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Alzheimer's Dementia

Better than Neighbourly

 

This morning I got a phone call from an old friend of mine and my mothers - a lovely blast from the past. It is funny how talking to people who know "the old Phyllis" makes me both happy and sad. It leaves me feeling sad, of course, because it reminds me of how much of Mom we've lost.  But, mostly they make me happy because they allow me the pleasure of remembering.

I totally love the town we moved to over ten years ago, but when you move away from where your family and childhood friends live, you never feel fully "known". You lose the enjoyment of shared stories, the jogging of long forgotten memories or better yet - people telling you things about yourself that you didn't know.

Well, today I discovered something I am surprised took me so long to hear about. Two years ago, my mother's neighbour, Austin passed away. He was only 65 years old. I am still a little shocked it took so long for this news to get to me and am embarrassed I never got to pass on my condolences. But mostly, I'm sad that I never got to tell him how thankful I am for everything he did for my mom.

 Austin, wasn't just a "next door neighbour" in the sense that many of us (in our transient lives) think of neighbours. I am not sure when Austin and his family moved next door but (just like my parents) it was long before I was born and another twenty years after I left home. I can't remember a time he wasn't puttering out in his garage or offering a wave from his back deck.

 After my father passed away, Austin and his wife are the reason my mom was able to stay in her home as long as she did. During the winter months, he'd often pick up a few groceries for her, pop by to chat, became the lawn mower, snow remover and handy man. One night, mom wasn't feeling well and had been up a few times in the night. The next morning Austin was over - he'd seen the light on and wanted to know if she was ok. In her final difficult days living at home - when the dementia and delirium had made her come unglued - he shared our heart ache and was sad to see her go.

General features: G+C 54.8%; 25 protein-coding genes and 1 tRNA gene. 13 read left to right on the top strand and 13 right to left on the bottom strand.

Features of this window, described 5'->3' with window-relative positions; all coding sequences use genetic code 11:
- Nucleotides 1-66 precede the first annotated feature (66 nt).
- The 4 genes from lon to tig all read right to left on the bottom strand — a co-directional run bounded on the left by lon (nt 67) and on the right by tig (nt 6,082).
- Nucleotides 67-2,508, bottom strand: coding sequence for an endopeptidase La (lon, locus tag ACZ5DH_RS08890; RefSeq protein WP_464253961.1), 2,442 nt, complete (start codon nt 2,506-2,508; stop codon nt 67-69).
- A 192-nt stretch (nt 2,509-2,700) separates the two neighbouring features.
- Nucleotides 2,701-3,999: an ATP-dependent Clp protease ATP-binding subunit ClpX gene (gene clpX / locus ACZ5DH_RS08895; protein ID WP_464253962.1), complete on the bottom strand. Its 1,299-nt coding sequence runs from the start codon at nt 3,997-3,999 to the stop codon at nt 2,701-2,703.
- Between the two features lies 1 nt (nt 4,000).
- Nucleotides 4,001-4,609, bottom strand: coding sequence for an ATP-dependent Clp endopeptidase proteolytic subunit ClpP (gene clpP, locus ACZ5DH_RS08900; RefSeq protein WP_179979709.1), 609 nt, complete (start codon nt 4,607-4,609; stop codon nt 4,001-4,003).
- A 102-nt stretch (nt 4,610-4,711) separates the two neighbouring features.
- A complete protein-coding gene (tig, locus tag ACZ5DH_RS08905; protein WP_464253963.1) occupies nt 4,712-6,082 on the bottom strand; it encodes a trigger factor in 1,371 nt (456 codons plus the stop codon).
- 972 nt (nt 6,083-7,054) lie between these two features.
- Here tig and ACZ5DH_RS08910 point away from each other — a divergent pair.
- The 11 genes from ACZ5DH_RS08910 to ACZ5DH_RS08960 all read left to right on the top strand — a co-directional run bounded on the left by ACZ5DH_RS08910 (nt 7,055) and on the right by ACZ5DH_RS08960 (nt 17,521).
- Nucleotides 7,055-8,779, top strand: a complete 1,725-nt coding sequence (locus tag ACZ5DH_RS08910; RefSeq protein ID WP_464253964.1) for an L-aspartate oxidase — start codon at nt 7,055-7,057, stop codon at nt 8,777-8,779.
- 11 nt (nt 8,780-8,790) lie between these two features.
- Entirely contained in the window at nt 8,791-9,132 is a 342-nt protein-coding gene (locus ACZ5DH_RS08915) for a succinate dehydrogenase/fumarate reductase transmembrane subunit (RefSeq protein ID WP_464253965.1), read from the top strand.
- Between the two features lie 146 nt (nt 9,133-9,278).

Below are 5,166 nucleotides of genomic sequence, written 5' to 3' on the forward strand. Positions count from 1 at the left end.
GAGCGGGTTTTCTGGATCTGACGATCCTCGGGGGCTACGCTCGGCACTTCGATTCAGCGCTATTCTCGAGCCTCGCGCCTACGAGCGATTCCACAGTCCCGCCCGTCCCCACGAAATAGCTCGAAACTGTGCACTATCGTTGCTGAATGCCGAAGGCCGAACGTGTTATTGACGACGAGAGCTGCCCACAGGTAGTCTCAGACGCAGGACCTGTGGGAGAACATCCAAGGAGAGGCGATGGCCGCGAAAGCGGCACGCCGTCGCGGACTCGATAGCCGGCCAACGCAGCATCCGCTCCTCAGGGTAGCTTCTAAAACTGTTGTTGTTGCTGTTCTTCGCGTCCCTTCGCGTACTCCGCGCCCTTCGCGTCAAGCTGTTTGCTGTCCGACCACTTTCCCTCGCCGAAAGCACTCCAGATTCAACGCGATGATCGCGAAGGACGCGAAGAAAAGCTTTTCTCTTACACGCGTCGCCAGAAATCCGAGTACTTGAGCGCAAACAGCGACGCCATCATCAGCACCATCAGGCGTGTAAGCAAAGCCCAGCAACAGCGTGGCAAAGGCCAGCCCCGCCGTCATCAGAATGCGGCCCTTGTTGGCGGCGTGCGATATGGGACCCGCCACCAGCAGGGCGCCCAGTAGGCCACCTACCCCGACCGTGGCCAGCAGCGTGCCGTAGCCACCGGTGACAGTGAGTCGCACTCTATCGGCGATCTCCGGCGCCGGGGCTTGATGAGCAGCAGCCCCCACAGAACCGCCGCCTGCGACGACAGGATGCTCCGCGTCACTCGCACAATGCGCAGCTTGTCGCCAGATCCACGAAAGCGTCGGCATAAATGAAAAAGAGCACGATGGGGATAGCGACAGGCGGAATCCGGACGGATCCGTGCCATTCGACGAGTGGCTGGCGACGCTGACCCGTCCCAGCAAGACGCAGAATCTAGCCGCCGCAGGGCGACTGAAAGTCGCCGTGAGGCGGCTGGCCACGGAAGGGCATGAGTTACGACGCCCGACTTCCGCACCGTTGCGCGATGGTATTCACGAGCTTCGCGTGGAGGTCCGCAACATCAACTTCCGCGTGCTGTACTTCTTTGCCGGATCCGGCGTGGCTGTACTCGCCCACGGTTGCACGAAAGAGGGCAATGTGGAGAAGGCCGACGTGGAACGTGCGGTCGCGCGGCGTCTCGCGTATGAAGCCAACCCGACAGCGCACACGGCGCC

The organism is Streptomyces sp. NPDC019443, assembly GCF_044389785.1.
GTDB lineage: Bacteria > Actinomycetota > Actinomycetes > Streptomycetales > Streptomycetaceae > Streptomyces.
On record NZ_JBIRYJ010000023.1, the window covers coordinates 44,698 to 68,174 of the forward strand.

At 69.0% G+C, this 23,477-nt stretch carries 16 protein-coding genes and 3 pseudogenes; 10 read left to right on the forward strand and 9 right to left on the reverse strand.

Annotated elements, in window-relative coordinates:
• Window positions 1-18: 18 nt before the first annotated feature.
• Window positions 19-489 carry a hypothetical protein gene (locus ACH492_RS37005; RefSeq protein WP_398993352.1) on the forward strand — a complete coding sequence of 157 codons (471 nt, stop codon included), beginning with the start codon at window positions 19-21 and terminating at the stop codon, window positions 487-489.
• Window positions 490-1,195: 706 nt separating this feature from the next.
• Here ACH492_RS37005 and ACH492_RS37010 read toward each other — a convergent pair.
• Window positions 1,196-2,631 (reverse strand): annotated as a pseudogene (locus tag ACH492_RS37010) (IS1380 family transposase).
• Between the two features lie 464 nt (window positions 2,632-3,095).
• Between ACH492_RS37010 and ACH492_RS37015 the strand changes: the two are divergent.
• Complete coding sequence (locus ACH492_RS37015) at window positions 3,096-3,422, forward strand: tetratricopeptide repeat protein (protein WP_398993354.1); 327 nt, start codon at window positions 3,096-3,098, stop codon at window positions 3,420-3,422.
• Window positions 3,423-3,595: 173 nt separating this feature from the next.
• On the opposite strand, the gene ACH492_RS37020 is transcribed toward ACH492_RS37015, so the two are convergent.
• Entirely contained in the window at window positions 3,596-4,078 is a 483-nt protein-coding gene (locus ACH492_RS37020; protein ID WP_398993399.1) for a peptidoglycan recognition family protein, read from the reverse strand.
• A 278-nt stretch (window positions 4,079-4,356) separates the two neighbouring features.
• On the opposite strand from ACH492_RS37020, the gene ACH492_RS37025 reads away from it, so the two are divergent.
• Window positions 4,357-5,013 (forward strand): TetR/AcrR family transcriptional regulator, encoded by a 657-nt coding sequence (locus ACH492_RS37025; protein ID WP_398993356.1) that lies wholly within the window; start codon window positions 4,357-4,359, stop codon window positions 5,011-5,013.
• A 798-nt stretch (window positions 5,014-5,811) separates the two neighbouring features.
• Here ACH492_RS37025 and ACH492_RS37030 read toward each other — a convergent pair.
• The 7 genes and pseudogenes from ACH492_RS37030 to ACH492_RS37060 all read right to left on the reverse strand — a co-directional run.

So, today I want to give tribute to this kind and helpful man. Sadly, my mom will not remember him, nor does she remember the home my father built or the town she once loved so very much. Her memories have become unraveled like a ball of yarn with only the oldest ones holding on for dear life. Instead of a picture of our family home, above her bed is the black and white photograph of her childhood home and the long ago memories of her parents and siblings. But, I remember Austin. With the aging population, the increase in dementia and the focus on keeping people in their homes longer, our world is going to need more people like him.

I am reminded that I too need to be bold enough to knock on the door of someone next door sometimes and say, "Hey, I saw your light on - are you ok?" 


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The Pleasure of Remembering

 

I try my best to write from a positive lens. Everyone in this room knows that aging, sickness, dementia and loss is rotten. It doesn’t seem helpful for me to state the obvious. So, as best as I can, I attempt to find and share my observations from a place of hope.

That might be why there are gaps in between my writings. Sometimes it is difficult to find the hope in Mom’s dementia. As we come around the corner to Canadian Thanksgiving, sometimes it is difficult to FEEL thankful.

While my mother’s capacity has diminished, for the most part as she carries on she is content. She smiles and enjoys the people in the LTC home, she enjoys music, exercise, baking, dancing, church services and Bible studies, joking with the staff and visiting with family. She lives safe and warm in her big bright private room and yet so much of her is gone. I miss those parts of Mom so much.